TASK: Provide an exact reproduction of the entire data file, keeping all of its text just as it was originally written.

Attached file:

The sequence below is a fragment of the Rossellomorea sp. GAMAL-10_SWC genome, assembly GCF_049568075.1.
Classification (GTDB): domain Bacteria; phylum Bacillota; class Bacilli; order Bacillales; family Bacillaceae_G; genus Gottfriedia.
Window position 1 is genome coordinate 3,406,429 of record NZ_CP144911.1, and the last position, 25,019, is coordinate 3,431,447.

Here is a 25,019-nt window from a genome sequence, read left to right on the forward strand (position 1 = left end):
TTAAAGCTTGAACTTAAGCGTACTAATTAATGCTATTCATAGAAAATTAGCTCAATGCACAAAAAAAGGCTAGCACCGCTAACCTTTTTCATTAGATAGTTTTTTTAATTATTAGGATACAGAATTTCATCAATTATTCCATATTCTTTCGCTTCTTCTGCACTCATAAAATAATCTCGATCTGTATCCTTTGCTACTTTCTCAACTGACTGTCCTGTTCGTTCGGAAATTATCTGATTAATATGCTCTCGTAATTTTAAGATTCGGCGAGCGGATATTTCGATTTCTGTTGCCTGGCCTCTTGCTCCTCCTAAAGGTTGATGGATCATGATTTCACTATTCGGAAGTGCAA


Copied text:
The sequence below is a fragment of the Rossellomorea sp. GAMAL-10_SWC genome, assembly GCF_049568075.1.
Classification (GTDB): domain Bacteria; phylum Bacillota; class Bacilli; order Bacillales; family Bacillaceae_G; genus Gottfriedia.
Window position 1 is genome coordinate 3,406,429 of record NZ_CP144911.1, and the last position, 25,019, is coordinate 3,431,447.

Here is a 25,019-nt window from a genome sequence, read left to right on the forward strand (position 1 = left end):
TTAAAGCTTGAACTTAAGCGTACTAATTAATGCTATTCATAGAAAATTAGCTCAATGCACAAAAAAAGGCTAGCACCGCTAACCTTTTTCATTAGATAGTTTTTTTAATTATTAGGATACAGAATTTCATCAATTATTCCATATTCTTTCGCTTCTTCTGCACTCATAAAATAATCTCGATCTGTATCCTTTGCTACTTTCTCAACTGACTGTCCTGTTCGTTCGGAAATTATCTGATTAATATGCTCTCGTAATTTTAAGATTCGGCGAGCGGATATTTCGATTTCTGTTGCCTGGCCTCTTGCTCCTCCTAAAGGTTGATGGATCATGATTTCACTATTCGGAAGTGCAA